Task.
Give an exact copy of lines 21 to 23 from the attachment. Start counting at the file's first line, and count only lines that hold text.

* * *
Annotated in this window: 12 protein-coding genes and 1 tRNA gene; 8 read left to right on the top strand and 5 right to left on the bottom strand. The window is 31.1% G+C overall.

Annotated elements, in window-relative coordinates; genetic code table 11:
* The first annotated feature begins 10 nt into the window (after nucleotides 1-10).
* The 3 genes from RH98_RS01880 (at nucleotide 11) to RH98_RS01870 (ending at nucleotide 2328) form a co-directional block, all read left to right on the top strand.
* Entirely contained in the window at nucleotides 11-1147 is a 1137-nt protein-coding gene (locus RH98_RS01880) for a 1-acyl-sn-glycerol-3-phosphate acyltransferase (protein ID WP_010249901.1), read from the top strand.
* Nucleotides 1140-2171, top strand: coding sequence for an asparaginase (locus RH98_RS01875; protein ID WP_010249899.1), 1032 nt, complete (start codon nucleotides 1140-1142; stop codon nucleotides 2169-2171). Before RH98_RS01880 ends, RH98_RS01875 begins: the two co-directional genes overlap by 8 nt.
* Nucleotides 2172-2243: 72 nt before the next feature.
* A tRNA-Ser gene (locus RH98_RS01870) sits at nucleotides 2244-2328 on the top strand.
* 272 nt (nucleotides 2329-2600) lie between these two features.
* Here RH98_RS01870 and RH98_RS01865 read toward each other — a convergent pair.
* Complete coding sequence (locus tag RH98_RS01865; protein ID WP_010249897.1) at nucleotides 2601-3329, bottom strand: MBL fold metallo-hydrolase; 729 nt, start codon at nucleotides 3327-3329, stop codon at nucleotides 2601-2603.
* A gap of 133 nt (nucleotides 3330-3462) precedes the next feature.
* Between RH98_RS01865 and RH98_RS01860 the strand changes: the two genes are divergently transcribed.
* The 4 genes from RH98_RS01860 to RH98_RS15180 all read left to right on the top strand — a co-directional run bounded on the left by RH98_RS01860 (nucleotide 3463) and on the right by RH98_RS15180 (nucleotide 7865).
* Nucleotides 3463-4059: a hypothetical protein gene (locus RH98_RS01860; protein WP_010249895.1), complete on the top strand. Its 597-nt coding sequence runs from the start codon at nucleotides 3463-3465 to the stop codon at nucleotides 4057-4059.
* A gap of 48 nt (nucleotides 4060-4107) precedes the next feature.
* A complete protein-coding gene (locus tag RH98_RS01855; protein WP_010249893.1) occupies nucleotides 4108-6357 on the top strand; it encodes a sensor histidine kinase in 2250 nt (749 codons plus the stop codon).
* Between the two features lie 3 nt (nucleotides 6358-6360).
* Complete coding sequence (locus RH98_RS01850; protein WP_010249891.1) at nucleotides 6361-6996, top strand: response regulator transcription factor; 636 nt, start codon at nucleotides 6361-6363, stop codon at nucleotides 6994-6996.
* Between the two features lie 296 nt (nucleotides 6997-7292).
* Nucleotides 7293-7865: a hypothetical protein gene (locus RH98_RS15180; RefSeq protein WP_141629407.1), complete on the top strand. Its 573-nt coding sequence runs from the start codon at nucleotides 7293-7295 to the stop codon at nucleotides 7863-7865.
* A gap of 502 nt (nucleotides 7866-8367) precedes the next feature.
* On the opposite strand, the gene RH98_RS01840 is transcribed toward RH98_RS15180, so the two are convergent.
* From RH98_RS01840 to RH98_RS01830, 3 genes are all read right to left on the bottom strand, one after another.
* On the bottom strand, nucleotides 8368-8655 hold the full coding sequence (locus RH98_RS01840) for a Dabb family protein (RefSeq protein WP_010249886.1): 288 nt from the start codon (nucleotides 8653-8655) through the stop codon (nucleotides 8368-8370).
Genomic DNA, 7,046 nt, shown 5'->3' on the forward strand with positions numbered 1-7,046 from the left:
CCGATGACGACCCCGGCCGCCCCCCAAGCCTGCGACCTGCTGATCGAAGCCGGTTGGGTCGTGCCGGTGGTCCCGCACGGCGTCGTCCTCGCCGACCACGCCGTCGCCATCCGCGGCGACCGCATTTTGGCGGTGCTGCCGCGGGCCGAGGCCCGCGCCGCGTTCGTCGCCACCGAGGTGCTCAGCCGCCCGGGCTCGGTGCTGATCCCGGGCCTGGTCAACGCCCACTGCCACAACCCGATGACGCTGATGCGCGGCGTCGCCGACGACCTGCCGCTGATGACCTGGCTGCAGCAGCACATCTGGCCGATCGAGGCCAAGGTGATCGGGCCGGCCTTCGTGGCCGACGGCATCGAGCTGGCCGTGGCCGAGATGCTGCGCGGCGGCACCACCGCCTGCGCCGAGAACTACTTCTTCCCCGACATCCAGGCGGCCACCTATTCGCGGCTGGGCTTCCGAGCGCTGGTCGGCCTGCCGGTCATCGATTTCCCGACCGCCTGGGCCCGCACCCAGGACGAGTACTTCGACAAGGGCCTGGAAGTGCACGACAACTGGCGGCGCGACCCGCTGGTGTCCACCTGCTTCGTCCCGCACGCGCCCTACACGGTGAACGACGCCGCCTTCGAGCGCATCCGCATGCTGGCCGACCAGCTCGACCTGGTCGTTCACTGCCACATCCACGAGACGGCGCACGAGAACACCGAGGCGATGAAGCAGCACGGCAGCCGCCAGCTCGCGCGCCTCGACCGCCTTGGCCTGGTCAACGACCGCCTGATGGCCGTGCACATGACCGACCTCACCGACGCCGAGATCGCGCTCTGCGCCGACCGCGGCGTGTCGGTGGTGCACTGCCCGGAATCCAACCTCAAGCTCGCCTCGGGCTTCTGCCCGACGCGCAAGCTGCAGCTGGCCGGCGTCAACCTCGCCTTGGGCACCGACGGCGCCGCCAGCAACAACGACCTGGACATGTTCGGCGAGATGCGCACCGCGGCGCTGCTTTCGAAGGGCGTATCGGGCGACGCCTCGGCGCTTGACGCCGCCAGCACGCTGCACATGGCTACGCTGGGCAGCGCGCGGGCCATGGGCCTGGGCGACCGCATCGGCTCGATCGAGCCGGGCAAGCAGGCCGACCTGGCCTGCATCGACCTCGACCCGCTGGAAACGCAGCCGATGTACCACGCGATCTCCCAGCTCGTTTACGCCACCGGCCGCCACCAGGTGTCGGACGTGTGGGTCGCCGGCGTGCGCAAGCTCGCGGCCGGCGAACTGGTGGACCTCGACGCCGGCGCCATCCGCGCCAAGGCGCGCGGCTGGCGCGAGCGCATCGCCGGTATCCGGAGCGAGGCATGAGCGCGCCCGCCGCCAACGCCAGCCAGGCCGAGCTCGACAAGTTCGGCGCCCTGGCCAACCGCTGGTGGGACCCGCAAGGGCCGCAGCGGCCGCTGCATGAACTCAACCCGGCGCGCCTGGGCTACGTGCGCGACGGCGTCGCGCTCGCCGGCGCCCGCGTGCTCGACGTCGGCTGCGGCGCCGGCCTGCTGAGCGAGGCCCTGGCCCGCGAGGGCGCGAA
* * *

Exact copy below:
* Nucleotides 7293-7865: a hypothetical protein gene (locus RH98_RS15180; RefSeq protein WP_141629407.1), complete on the top strand. Its 573-nt coding sequence runs from the start codon at nucleotides 7293-7295 to the stop codon at nucleotides 7863-7865.
* A gap of 502 nt (nucleotides 7866-8367) precedes the next feature.
* On the opposite strand, the gene RH98_RS01840 is transcribed toward RH98_RS15180, so the two are convergent.